We have tended two nice-sized poinsettia plants, 30 inches high, since purchase last Christmas. They are in the original eight-inch pots and were placed outside in a partly shaded area and watered all through spring and summer. Of course all the leaves are green but the plants have remained healthy looking with no loss of leaves.
How can we treat the plants to ensure they produce the nice red leaves for the holidays? - M.G. -
Keep them in full sun or under grow lights during the day so they have enough light to remain full and healthy. Check moisture in the potting mix often and water carefully so it's never sopping wet or very dry. Most important, for bloom, block out all light for an unbroken 12 to 13 hours during each 24 hour period.
What you're doing is manipulating the plant's chemistry. When a leaf is lit, it uses carbon dioxide, water and sun to produce its own sugars for fuel. There are byproducts such as oxygen from this photosynthesis. When it's dark the leaf can't produce its own energy and switches to burning carbohydrates made while there was light. Chemicals that accumulate while the leaf is burning carbs are different from photosynthetic byproducts. In "long night" species like poinsettia, it's only when carb-burning residues in the leaf reach certain concentrations that flowers begin to form.
By early November, commercial growers have already put their poinsettia crops on long nights, since flower budding usually comes two to three months later. If until now your plants have been lighted at night or if their dark period was disturbed rather than unbroken, you're late. You may have New Year poinsettia blooms rather than Christmas decorations.
Even momentary light and dim one- to two footcandle illumination such as might leak in through doors from adjacent rooms constitutes disturbing the darkness. As Paul Ecke writes in the commercial grower guide The Poinsettia Manual, "Each year more and more growers are having trouble getting poinsettias to properly set bud in autumn because of extraneous lights shining into the greenhouse at night."
So be strict about the darkness until you see flower buds forming. Then you can stop being careful every night. The growth of those flower buds will prompt the plant to produce its trademark brightly colored leaves.
I took your Practical Gardening class. Our discussion about the root flare -- that place where the trunk widens and meets the roots -- and how it must be planted at ground level, made me crazy. We bought 60 trees and shrubs this summer. I checked and saw no root flare on any. So I scraped away all the mulch and topsoil until I got to what I thought was the root flare. On further inspection that flare turned out to be burlap wrapped around the trunks 2 to 3 times! So I have started cutting the burlap off the top of the root balls. I've completed about 20 plants so far. - D.R. -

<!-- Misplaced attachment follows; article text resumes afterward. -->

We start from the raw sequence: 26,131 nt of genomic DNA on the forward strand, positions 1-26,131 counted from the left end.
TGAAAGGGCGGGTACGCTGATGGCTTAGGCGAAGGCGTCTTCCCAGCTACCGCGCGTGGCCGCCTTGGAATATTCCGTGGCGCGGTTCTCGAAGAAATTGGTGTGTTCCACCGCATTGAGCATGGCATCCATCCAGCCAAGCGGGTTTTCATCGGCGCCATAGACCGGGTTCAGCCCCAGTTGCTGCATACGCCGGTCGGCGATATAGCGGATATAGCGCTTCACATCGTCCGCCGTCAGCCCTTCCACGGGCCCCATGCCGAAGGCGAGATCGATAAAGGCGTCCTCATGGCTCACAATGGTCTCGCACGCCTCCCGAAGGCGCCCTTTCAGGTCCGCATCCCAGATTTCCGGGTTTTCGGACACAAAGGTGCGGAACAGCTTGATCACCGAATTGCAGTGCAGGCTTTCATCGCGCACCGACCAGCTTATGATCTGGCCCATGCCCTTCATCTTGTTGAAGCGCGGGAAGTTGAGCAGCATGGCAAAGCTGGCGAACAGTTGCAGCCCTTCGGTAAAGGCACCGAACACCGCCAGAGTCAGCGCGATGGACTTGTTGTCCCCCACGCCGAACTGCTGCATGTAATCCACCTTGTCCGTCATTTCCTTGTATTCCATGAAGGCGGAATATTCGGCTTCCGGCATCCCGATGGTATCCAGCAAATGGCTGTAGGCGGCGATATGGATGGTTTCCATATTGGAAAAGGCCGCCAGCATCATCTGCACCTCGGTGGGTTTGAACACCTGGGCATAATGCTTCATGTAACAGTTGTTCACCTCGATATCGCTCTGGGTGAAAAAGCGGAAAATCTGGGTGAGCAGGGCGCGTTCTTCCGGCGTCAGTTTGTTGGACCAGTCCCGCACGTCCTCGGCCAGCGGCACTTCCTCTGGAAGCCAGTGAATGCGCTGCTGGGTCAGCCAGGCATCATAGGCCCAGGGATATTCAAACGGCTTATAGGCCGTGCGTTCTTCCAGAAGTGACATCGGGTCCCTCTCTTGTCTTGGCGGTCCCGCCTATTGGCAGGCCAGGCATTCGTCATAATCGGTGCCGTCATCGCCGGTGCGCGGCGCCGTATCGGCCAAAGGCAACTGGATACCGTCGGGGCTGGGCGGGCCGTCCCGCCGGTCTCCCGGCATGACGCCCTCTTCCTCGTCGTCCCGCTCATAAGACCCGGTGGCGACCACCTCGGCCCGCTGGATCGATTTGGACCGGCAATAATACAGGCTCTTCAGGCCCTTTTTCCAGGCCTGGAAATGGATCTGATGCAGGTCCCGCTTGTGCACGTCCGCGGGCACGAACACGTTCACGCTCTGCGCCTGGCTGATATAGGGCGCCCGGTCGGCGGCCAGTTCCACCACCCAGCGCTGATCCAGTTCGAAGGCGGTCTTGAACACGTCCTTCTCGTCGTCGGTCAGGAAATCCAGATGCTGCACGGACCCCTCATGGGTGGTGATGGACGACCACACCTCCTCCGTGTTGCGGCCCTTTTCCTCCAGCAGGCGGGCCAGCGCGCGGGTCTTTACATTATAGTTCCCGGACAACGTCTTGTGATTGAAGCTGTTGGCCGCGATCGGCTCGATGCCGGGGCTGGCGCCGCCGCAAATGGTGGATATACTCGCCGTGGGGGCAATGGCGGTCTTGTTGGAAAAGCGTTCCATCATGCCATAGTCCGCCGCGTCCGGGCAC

You're doing the right, thing, D.R. Even if burlap, string and wire cages could rot away quickly enough to allow unimpeded growth of the roots -- they don't! -- arborist organizations and university extension services would still recommend that we take them off once we get the plant into its planting hole. Only then can we see and correct the planting depth for things like wadded necks of burlap that look like flares, or too-deep planting by the grower of bare root plants set out in a field for eventual sale in ball-and-burlap (B&B).
We're not surprised by as much as 5 inches of extra soil covering the flare in trees in B&B or large pots. It's one of the first things we look for and the most common problem we find when we investigate why newly planted woody ornamentals are struggling. We work with trowel, spade, scissors and wire cutters until the flare is visible and at ground level -- even digging up and resetting plants as necessary. When we replace the mulch we make it 2 to 3 inches deep but keep a bare area next to the trunk.
Hoo boy, do we need Sponsors! The graphic above comes from our magazine, Janet & Steven give you Trees, sales of which provide essential operating fees for GardenAtoZ.org. Yet the magazine also has a great deal of pivotal information we could dearly use here on the website... if only you would Sponsor us we can start posting some of that magazine ahead of time!
to using branches pruned from trees and shrubs to make rustic fences, stakes for floppy perennials, holiday decorations or twig sculpture right on site. Taxpayer-funded yard waste recycling facilities are great but the volume of debris we send there keeps rising as does the cost of fuels required to process it all. Doing all we can to reuse leaves, branches and clippings where they fall is better for the environment and our tax bills.
to golfers who can't take a joke. Never have we had such quick and vehement response to a "thumbs down" than from summer evening golfers supporting Daylight Savings Time. Don't worry guys and gals, we're not launching any campaigns to rescind DST and ruin your league play. However, your family gardener truly is on the short end of the DST stick. How about recognizing that with one day of your focused help each April and October?
Originally published 11/2/02